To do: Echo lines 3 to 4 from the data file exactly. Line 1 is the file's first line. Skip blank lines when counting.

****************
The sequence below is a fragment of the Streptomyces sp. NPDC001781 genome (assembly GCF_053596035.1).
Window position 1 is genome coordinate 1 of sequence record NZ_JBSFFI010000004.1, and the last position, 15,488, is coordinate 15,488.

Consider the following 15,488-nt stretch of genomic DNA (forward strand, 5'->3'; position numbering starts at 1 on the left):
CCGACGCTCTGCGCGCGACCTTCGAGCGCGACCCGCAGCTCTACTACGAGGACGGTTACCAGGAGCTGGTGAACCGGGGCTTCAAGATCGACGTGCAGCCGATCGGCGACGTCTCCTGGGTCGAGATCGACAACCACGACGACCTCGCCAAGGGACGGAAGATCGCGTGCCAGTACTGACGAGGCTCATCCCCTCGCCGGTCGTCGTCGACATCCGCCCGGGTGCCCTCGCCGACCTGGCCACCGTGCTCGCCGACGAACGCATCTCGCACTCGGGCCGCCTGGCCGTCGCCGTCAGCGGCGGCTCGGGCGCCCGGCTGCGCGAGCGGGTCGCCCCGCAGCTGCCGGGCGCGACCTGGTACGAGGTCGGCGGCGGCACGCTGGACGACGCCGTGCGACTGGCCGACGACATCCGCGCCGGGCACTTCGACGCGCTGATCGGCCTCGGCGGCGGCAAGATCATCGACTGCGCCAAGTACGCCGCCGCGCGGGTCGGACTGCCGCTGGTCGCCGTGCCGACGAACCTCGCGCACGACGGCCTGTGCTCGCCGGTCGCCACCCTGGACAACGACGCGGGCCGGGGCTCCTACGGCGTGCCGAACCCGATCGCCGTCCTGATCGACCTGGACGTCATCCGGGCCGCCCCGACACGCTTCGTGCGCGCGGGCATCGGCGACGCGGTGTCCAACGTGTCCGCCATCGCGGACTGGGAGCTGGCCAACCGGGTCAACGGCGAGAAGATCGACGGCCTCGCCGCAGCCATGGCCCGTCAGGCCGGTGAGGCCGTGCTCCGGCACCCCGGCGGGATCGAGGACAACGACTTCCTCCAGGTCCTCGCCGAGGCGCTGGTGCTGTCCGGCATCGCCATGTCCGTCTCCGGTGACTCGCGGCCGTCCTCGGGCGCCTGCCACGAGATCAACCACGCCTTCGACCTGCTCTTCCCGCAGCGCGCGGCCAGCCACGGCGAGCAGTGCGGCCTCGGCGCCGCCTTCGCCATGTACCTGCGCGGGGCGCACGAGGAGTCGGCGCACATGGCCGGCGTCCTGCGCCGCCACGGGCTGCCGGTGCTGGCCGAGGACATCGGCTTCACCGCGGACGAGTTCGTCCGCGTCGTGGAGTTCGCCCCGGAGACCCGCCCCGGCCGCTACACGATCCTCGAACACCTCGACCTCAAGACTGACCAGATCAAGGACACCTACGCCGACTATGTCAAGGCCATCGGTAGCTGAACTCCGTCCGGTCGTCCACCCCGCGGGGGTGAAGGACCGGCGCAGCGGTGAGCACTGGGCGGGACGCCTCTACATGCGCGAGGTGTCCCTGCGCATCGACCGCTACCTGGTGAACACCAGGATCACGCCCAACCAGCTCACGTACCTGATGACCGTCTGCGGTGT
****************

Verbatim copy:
Consider the following 15,488-nt stretch of genomic DNA (forward strand, 5'->3'; position numbering starts at 1 on the left):
CCGACGCTCTGCGCGCGACCTTCGAGCGCGACCCGCAGCTCTACTACGAGGACGGTTACCAGGAGCTGGTGAACCGGGGCTTCAAGATCGACGTGCAGCCGATCGGCGACGTCTCCTGGGTCGAGATCGACAACCACGACGACCTCGCCAAGGGACGGAAGATCGCGTGCCAGTACTGACGAGGCTCATCCCCTCGCCGGTCGTCGTCGACATCCGCCCGGGTGCCCTCGCCGACCTGGCCACCGTGCTCGCCGACGAACGCATCTCGCACTCGGGCCGCCTGGCCGTCGCCGTCAGCGGCGGCTCGGGCGCCCGGCTGCGCGAGCGGGTCGCCCCGCAGCTGCCGGGCGCGACCTGGTACGAGGTCGGCGGCGGCACGCTGGACGACGCCGTGCGACTGGCCGACGACATCCGCGCCGGGCACTTCGACGCGCTGATCGGCCTCGGCGGCGGCAAGATCATCGACTGCGCCAAGTACGCCGCCGCGCGGGTCGGACTGCCGCTGGTCGCCGTGCCGACGAACCTCGCGCACGACGGCCTGTGCTCGCCGGTCGCCACCCTGGACAACGACGCGGGCCGGGGCTCCTACGGCGTGCCGAACCCGATCGCCGTCCTGATCGACCTGGACGTCATCCGGGCCGCCCCGACACGCTTCGTGCGCGCGGGCATCGGCGACGCGGTGTCCAACGTGTCCGCCATCGCGGACTGGGAGCTGGCCAACCGGGTCAACGGCGAGAAGATCGACGGCCTCGCCGCAGCCATGGCCCGTCAGGCCGGTGAGGCCGTGCTCCGGCACCCCGGCGGGATCGAGGACAACGACTTCCTCCAGGTCCTCGCCGAGGCGCTGGTGCTGTCCGGCATCGCCATGTCCGTCTCCGGTGACTCGCGGCCGTCCTCGGGCGCCTGCCACGAGATCAACCACGCCTTCGACCTGCTCTTCCCGCAGCGCGCGGCCAGCCACGGCGAGCAGTGCGGCCTCGGCGCCGCCTTCGCCATGTACCTGCGCGGGGCGCACGAGGAGTCGGCGCACATGGCCGGCGTCCTGCGCCGCCACGGGCTGCCGGTGCTGGCCGAGGACATCGGCTTCACCGCGGACGAGTTCGTCCGCGTCGTGGAGTTCGCCCCGGAGACCCGCCCCGGCCGCTACACGATCCTCGAACACCTCGACCTCAAGACTGACCAGATCAAGGACACCTACGCCGACTATGTCAAGGCCATCGGTAGCTGAACTCCGTCCGGTCGTCCACCCCGCGGGGGTGAAGGACCGGCGCAGCGGTGAGCACTGGGCGGGACGCCTCTACATGCGCGAGGTGTCCCTGCGCATCGACCGCTACCTGGTGAACACCAGGATCACGCCCAACCAGCTCACGTACCTGATGACCGTCTGCGGTGT